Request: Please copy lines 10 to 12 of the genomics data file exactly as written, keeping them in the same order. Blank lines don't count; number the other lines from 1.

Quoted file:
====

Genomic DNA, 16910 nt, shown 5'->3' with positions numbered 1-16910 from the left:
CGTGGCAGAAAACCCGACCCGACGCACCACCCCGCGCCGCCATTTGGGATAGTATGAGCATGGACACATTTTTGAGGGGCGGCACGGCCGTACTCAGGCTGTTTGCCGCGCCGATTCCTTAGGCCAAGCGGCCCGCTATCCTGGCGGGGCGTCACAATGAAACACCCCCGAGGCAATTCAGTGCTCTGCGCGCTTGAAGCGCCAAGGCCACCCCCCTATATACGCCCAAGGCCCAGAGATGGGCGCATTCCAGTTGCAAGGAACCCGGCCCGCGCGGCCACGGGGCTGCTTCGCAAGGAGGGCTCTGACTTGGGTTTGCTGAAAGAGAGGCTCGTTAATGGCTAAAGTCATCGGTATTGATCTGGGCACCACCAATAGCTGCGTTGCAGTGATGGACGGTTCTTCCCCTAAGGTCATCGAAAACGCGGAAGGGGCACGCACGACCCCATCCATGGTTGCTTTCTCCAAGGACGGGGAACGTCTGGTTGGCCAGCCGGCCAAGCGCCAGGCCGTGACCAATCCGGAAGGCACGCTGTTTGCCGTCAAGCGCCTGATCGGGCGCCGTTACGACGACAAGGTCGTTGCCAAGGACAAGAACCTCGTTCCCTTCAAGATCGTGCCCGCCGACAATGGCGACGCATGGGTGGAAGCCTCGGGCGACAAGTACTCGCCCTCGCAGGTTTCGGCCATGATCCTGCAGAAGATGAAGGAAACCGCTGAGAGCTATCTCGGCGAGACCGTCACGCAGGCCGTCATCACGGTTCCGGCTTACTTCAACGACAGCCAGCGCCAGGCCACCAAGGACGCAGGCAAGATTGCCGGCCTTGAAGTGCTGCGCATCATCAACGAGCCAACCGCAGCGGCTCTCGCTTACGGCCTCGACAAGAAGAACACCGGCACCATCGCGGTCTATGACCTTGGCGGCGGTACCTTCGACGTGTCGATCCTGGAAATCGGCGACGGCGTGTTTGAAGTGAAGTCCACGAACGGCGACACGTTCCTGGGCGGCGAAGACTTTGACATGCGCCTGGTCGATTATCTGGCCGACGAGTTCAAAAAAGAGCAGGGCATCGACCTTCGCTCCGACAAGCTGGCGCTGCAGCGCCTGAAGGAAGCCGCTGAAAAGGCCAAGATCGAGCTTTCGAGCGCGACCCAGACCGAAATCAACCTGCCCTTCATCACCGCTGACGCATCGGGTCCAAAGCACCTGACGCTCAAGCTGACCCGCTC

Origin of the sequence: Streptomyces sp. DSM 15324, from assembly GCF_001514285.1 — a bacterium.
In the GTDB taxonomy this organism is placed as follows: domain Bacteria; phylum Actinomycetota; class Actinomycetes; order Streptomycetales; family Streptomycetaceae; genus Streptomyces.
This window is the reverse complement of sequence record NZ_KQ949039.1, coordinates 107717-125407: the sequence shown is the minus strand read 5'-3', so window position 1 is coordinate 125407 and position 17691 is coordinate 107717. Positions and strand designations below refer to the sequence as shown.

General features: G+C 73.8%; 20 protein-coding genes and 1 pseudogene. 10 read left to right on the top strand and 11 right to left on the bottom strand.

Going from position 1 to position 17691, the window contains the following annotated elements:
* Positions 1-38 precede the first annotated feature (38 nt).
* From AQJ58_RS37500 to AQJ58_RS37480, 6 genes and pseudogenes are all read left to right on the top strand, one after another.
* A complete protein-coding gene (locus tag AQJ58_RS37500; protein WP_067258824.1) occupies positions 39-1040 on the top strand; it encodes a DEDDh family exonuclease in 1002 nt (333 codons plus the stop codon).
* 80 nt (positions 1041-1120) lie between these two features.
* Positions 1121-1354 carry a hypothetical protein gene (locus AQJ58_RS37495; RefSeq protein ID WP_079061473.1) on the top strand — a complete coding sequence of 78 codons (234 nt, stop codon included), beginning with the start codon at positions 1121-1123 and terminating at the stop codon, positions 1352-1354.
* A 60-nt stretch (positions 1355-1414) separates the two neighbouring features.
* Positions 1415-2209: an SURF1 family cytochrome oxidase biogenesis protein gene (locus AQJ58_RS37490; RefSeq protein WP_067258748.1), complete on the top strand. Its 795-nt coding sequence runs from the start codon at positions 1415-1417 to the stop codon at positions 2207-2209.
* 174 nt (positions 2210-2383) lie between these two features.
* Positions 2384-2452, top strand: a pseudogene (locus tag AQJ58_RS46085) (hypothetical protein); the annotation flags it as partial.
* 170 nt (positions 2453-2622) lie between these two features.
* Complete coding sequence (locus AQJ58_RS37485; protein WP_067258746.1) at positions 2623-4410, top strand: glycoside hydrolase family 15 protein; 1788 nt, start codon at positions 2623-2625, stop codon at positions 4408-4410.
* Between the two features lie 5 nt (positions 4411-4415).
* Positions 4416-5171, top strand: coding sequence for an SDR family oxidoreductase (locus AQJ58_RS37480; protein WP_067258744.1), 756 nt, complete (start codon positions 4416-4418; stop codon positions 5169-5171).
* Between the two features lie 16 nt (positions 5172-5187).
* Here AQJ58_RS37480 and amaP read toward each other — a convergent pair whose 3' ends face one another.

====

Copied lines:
* A complete protein-coding gene (locus tag AQJ58_RS37500; protein WP_067258824.1) occupies positions 39-1040 on the top strand; it encodes a DEDDh family exonuclease in 1002 nt (333 codons plus the stop codon).
* 80 nt (positions 1041-1120) lie between these two features.
* Positions 1121-1354 carry a hypothetical protein gene (locus AQJ58_RS37495; RefSeq protein ID WP_079061473.1) on the top strand — a complete coding sequence of 78 codons (234 nt, stop codon included), beginning with the start codon at positions 1121-1123 and terminating at the stop codon, positions 1352-1354.